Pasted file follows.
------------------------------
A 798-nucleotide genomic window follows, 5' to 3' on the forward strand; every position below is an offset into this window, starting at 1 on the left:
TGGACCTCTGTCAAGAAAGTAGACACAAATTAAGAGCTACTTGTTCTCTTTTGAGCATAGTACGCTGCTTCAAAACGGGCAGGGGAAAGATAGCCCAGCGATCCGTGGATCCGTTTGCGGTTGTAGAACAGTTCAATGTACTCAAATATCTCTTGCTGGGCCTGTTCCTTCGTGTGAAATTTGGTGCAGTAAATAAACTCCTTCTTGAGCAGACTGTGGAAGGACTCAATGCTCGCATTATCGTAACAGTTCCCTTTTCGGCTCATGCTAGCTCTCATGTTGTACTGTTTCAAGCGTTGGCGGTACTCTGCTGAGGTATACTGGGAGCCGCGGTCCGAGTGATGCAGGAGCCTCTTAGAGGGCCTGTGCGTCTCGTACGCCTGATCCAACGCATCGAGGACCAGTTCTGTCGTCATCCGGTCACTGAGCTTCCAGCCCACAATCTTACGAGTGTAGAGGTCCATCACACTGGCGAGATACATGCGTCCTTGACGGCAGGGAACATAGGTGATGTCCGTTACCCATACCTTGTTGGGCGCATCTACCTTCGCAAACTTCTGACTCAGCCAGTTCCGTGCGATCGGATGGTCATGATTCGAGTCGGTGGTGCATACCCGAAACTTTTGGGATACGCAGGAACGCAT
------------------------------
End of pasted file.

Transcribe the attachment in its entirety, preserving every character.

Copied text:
A 798-nucleotide genomic window follows, 5' to 3' on the forward strand; every position below is an offset into this window, starting at 1 on the left:
TGGACCTCTGTCAAGAAAGTAGACACAAATTAAGAGCTACTTGTTCTCTTTTGAGCATAGTACGCTGCTTCAAAACGGGCAGGGGAAAGATAGCCCAGCGATCCGTGGATCCGTTTGCGGTTGTAGAACAGTTCAATGTACTCAAATATCTCTTGCTGGGCCTGTTCCTTCGTGTGAAATTTGGTGCAGTAAATAAACTCCTTCTTGAGCAGACTGTGGAAGGACTCAATGCTCGCATTATCGTAACAGTTCCCTTTTCGGCTCATGCTAGCTCTCATGTTGTACTGTTTCAAGCGTTGGCGGTACTCTGCTGAGGTATACTGGGAGCCGCGGTCCGAGTGATGCAGGAGCCTCTTAGAGGGCCTGTGCGTCTCGTACGCCTGATCCAACGCATCGAGGACCAGTTCTGTCGTCATCCGGTCACTGAGCTTCCAGCCCACAATCTTACGAGTGTAGAGGTCCATCACACTGGCGAGATACATGCGTCCTTGACGGCAGGGAACATAGGTGATGTCCGTTACCCATACCTTGTTGGGCGCATCTACCTTCGCAAACTTCTGACTCAGCCAGTTCCGTGCGATCGGATGGTCATGATTCGAGTCGGTGGTGCATACCCGAAACTTTTGGGATACGCAGGAACGCAT